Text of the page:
Michael Berkeley and Ian McEwan's opera For You rewrites the Don Juan myth in the style of Holby City. Charles Frieth (Alan Opie) is a sexually incontinent conductor-composer. His wife, Antonia (Helen Williams), is a woman of peerless virtue but poor health. Her besotted physician and modern-day Don Ottavio, Simon (Jeremy Huw Williams), is a "simple type who prefers Vivaldi"; her nemesis, Maria (Allison Cook), a psychotic Polish housekeeper who, having failed to win Frieth's love with "Jugged hare or goulash/Venison or bream/ Pommes purées or sautéed/ Beetroot in a crust of salt/Figs in port with lavender ice cream", instead offers up a dish of dead wife on surgical tape tagliatelle.
From the olives in the opening chapter of Enduring Love to the bouillabaisse in Saturday, McEwan's interest in cookery is well known. But any wink of self-parody or black humour in his first libretto is obscured by Berkeley's detumescent orchestration and counter-intuitive word-setting. A tight performance from the orchestra under Michael Rafferty cannot disguise the fact that For You is as flaccid as its anti-hero's erection. As simple Simon says of Frieth's music, "the notes seem plucked at random". Certainly Maria's donnish turns of phrase – "the cup with its bloody lipstick cicatrix" – indicate a fluency in English superior to that of the composer.
Much as Tippett shot himself in the foot by quoting Schubert's "Die liebe Farbe" in The Knot Garden, Berkeley quotes "Bei Männern ..." from The Magic Flute and worries goutishly at 12-bar blues. Weak syllables are afforded baffling significance and devices such as faked orchestral tune-ups and excerpts from Frieth's Berkeley-esque Demonic Aubade are bungled. So are crucial details in Michael McCarthy's production. Antonia's "thready pulse" looks as strong as that of a young ox, and no murderess worth her sea-salt would leave fingerprints on a hospital trolley.
As the dictionary-swallowing, hare-jugging, bunny-boiling domestic, Cook is sewn into a role that allows no variety of tone. Williams and Williams are similarly hampered by shorthand characterisation, described only by their clothing and middle-class affectations, while Christopher Lemmings's camp, petulant composer's assistant, Robin, carps from the sidelines. As the pneumatic young horn-player whose come-hither embouchure earns her a "32-bar insertion" in Frieth's magnum opus, soprano Rachel Nicholls bounces and flounces with élan, but this is Opie's show: magnetic, pathetic, self-aggrandising, self-pitying, and a powerful performance in an ineffectual, rather nasty drama.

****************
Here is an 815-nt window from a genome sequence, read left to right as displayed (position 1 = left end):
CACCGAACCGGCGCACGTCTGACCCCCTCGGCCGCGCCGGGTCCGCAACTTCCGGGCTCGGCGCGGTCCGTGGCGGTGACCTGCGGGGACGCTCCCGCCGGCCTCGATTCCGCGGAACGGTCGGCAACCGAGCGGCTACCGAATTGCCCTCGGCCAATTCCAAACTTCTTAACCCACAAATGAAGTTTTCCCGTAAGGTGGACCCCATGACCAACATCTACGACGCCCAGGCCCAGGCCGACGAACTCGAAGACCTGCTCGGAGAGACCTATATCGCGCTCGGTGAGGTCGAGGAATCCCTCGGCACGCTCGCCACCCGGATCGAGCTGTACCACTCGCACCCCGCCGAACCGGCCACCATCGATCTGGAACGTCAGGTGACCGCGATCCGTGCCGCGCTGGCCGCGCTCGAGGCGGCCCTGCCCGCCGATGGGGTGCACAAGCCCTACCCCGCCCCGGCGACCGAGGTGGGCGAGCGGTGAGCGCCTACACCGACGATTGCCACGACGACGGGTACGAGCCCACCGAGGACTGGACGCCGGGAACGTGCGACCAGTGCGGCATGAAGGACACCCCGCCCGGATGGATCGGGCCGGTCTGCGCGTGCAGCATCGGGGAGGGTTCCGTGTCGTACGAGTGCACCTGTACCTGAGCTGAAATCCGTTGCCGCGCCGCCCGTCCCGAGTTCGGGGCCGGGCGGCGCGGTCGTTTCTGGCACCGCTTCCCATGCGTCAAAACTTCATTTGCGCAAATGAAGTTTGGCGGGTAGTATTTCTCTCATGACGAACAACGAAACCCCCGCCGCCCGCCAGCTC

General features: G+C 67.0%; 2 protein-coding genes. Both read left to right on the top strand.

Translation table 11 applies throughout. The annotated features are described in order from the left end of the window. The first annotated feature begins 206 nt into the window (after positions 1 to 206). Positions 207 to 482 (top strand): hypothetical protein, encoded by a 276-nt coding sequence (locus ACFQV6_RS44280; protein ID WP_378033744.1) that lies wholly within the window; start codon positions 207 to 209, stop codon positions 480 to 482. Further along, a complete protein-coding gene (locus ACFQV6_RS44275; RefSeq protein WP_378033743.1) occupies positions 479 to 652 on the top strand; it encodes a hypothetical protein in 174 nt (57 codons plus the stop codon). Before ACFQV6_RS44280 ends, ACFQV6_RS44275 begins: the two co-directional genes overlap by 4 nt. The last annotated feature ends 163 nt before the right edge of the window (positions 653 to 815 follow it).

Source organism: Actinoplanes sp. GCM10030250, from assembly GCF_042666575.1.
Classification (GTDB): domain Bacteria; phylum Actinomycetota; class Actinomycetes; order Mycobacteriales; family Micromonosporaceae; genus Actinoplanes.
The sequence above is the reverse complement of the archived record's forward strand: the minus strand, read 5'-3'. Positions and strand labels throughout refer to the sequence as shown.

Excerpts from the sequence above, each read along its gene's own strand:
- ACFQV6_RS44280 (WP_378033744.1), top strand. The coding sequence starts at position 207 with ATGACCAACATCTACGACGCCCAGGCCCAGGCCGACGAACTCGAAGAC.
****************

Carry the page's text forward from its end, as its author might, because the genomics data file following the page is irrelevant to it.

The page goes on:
In eight years of reviewing new British operas, I've heard only two that I felt sure would be revived. Would the hit rate have been higher had I been working for the Italian press when Matilde di Shabran was premiered? Probably not.Rossini's rarely performed tale of a misogynist tyrant unmanned by feminine wiles launched Juan Diego Florez's career in Pesaro. Twelve years later, all the petite Peruvian has to do is clatter down a spiral staircase and the house applauds. But it is Aleksandra Kurzak's dimple-cheeked Matilde who steals the show in Mario Martone's bone-headed Royal Opera House production.
Pity a chorus that is forced to wander through an auditorium with sacks of unruly vegetables. I'm not sure what you can do with Matilde, but Martone hasn't done it, and neither has conductor Carlo Rizzi. Best to ignore the fugitive brassica, bored-sounding orchestra, traffic-cop gestures and massed gurning and concentrate on the singing which, with the exception of Vesselina Kasarova's gargled Edoardo, is exquisite. Florez's brief moments of lyricism offer delicious respite from the whirling roulades, while Kurzak sparkles all around the stave. It's tosh, but tosh with coloratura.
Played out in a bomb-torn ballroom, with shards of parquet flooring suspended mid-explosion like a Cornelia Parker installation, Orpha Phelan's modern-dress I Capuleti e i Montecchi for Opera North makes a strong case for the opera Berlioz described as "disgusting, ridiculous, impotent". While the Capulets train their children to kill using enemy prisoners as their targets, Giuletta (Marie Arnet) watches helplessly as her body-double is thrown across the stage like a rag doll. The tone is muted, desperate, caged; the singing refined and concentrated even in the bitter duel between Romeo (Sarah Connolly) and Tebaldo (Edgaras Montvidas). Sublime woodwind solos intensify an affecting, well-disciplined, often beautiful orchestral performance under Manlio Benzi.
'For You': Linbury Studio, London (020-7304 4000) 3pm, today; 'Matilde di Shabran': ROH (020- 7304 4000) to 11 Nov; 'I Capuleti e I Montecchi: The Lowry, Salford (0870-787 5790) 5-8 NovReuse content